As a result, every vendor of submarine transponder equipment has trialed its transponder technology on this cable (both in single-pass and the 13,200 km loopback in order to assess trans-Pacific performance) in a bid to set the highest records in total fiber capacity and spectral efficiency. Pierre and I were involved in a similar trial of Infinera’s ICE4 technology in September of 2018, and that deployed capacity record still stands. Now it’s time for the next generation to show us what it can do.
Geoff Bennett: Steve, I remember seeing a conference presentation from you, I think it might have been back in 2013, at the time when the MAREA cable was being designed. You said then that despite the incredible capacity boost that the first generation of coherent transponders had delivered, you were pretty confident that there was “a lot more gas in the tank” in terms of subsea fiber capacity. Did you ever think that would translate into the ability to operate error-free 700 Gb/s wavelengths over an Atlantic cable?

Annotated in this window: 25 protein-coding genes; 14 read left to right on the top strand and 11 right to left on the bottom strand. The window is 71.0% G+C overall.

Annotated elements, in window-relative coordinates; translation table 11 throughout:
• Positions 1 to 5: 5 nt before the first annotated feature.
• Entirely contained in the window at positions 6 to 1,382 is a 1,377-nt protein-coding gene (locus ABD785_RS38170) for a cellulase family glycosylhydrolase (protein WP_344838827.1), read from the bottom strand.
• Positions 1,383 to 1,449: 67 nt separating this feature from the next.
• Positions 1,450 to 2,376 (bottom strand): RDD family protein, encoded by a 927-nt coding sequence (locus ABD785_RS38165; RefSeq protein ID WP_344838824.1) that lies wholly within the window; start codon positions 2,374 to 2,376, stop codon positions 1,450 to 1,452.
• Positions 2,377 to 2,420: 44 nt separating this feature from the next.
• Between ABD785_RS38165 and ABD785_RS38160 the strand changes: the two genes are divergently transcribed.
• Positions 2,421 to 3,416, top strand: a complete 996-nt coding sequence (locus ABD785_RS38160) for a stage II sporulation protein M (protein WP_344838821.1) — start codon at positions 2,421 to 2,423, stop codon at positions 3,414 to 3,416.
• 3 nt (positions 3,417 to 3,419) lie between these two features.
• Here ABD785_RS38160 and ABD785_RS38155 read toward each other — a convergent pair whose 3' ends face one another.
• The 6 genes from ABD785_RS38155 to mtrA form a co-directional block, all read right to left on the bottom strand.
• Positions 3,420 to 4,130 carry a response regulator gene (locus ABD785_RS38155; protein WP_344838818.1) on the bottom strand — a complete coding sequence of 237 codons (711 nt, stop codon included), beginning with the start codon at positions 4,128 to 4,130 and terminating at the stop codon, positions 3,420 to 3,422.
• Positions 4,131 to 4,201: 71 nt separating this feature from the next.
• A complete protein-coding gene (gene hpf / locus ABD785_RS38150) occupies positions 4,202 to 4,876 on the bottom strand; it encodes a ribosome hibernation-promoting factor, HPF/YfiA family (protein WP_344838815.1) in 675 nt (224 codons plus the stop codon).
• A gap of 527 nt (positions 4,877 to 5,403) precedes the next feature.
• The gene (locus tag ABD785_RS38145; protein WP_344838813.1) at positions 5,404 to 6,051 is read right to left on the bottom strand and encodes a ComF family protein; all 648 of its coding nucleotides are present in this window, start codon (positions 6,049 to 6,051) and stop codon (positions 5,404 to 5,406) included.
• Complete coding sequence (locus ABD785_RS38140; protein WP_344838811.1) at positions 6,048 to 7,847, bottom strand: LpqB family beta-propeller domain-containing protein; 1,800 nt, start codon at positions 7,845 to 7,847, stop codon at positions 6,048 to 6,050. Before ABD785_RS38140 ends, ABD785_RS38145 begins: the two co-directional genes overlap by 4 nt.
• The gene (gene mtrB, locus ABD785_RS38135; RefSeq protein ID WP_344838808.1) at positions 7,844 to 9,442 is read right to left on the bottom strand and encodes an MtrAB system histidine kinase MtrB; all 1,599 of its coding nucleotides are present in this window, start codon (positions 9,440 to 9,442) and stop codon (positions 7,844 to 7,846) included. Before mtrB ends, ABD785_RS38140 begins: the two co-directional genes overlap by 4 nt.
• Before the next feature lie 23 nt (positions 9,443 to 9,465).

Steve Grubb: Geoff, of course I did – I never had a moment of doubt! No, I’m kidding…I think back then even the idea of 8QAM or 16QAM trans-Atlantic was considered to be a real stretch. But we’ve had 16QAM technology deployed and delivering over 24 Tb/s of capacity on MAREA for over a year. To give readers some context, with the results of the latest trial, we see that a single MAREA fiber pair can deliver almost as much capacity as the entire SpaceX satellite system will when it’s fully deployed (Ed: 32 Tb/s indicated on page 5 of the FCC filing). The total MAREA cable capacity should be capable of 224 Tb/s given these latest trial results.
Geoff Bennett: According to analyst reports, the hyperscale ICPs like Facebook already account for over two-thirds of international submarine network capacity. What do you use it all for?
Steve Grubb: 3.1 billion people worldwide use one of the four major Facebook platforms at least one time per month, and the vast majority of these users are outside of the U.S. We also have an increasing number of data centers outside of the U.S. Hence the need for large amounts of international submarine traffic.